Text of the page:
This isn’t the first time Israeli artist Sigalit Landau has used the Dead Sea to salt items, but her latest creation may leave a certain Disney Ice Queen envious of the breathtaking result. Landau has previously salted household objects, including shoes and lamps; and in 2014, she selected a wedding dress as the focal point for "Salt Bride".
Landau’s project took inspiration from the 1916 play The Dybbuk by S. Ansky. In The Dybbuk a young bride is possessed by the vengeful spirit of her groom and then undergoes an exorcism. Landau created a replica of the young woman’s black wedding gown worn in the play. Landau then weighted and submerged the black dress into the Dead Sea. Over the course of two years, salt crystals gradually enveloped the dress.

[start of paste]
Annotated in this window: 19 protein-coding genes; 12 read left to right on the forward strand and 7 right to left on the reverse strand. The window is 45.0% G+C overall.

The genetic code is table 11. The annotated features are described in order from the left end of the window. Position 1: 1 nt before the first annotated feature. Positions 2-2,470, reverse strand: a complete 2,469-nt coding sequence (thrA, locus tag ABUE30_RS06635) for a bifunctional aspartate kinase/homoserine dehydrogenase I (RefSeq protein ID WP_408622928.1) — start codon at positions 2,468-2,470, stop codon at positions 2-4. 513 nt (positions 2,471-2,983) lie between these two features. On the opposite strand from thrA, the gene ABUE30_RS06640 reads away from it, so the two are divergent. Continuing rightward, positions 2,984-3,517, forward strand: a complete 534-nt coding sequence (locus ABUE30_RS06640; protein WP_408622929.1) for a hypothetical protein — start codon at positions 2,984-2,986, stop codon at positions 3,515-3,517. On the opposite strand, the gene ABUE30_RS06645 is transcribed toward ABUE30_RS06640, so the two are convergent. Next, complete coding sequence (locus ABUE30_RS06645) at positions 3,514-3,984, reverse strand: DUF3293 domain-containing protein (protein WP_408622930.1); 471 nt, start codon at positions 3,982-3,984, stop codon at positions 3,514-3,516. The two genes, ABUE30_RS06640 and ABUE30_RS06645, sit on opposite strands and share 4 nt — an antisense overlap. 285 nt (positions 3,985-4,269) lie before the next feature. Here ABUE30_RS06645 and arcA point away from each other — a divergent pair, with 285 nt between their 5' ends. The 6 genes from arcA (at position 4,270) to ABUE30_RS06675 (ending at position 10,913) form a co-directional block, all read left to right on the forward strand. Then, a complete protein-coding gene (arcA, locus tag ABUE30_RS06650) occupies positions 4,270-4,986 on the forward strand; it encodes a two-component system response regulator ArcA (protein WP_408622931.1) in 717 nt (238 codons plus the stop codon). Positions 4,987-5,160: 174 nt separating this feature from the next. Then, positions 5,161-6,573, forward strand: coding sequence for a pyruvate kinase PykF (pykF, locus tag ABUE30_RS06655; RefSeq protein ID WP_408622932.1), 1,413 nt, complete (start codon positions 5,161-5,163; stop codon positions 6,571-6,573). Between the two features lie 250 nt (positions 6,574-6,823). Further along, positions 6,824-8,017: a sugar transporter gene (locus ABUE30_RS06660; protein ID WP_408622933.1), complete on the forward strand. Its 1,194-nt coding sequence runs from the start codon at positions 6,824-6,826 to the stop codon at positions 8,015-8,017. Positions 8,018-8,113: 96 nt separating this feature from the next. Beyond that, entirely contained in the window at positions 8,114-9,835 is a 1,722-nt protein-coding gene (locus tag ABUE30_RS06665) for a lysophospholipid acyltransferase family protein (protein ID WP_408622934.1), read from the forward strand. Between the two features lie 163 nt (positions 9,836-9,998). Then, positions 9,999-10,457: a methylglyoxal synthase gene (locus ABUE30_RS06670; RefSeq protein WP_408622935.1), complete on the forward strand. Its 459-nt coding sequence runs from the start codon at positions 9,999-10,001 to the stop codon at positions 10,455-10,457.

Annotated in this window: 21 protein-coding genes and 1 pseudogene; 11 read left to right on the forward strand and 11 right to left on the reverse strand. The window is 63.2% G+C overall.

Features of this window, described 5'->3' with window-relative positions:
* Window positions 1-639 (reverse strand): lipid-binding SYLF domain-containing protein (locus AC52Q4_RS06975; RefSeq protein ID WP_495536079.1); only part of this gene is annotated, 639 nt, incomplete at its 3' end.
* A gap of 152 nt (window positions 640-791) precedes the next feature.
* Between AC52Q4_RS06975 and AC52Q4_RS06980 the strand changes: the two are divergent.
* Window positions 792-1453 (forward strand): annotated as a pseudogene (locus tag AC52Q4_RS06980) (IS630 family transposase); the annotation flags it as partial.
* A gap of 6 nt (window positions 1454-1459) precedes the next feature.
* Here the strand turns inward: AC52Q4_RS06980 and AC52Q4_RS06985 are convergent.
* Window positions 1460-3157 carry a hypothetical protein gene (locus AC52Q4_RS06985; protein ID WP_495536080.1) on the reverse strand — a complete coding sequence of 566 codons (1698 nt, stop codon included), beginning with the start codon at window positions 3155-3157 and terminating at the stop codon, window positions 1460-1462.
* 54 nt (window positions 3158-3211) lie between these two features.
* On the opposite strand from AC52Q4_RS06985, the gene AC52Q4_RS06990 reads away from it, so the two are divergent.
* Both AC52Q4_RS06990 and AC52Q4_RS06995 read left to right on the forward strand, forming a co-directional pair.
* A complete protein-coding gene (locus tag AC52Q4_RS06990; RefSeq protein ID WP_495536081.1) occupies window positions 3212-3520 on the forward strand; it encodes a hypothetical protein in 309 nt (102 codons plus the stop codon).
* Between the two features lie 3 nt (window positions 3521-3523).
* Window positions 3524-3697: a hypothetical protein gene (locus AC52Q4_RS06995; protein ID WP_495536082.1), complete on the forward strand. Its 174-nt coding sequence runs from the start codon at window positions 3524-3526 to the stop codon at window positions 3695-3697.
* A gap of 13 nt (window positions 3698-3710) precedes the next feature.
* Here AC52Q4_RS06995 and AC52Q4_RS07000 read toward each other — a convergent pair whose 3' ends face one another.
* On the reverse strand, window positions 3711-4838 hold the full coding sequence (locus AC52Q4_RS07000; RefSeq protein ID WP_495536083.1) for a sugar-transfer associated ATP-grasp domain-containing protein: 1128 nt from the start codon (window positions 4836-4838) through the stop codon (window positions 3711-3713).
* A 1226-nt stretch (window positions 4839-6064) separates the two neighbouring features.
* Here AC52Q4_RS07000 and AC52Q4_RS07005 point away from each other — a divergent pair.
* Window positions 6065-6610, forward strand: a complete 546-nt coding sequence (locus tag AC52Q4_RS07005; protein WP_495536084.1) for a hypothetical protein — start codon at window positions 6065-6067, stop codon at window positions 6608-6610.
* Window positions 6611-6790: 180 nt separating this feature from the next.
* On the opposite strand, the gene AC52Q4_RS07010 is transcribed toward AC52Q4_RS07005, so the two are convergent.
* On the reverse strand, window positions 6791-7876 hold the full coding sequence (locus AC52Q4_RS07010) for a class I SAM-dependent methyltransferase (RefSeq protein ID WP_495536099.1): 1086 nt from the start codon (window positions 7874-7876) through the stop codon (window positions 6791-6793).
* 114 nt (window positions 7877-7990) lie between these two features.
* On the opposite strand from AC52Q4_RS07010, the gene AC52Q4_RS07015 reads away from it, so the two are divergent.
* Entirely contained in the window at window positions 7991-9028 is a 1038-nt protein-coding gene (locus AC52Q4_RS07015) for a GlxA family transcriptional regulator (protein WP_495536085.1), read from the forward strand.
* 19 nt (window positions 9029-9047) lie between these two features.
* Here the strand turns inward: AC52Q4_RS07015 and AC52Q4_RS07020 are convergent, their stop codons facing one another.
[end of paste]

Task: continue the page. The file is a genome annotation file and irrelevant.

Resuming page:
The original black fabric is no longer visible due to the extremely high salt content of the Dead Sea. The garment is completely covered by layer upon layer of white salt crystals with the detailing still visible.
In collaboration with photographer Yotam From, Landau captured the crystallization process in a series of eight underwater photographs. The series showcases the gradual metamorphosis of the dress. The “Salt Bride” exhibition will be on display at London’s Marlborough Contemporary until September 3rd.
Take a look at how the dress changed over the course of two years and how it ended up looking, below.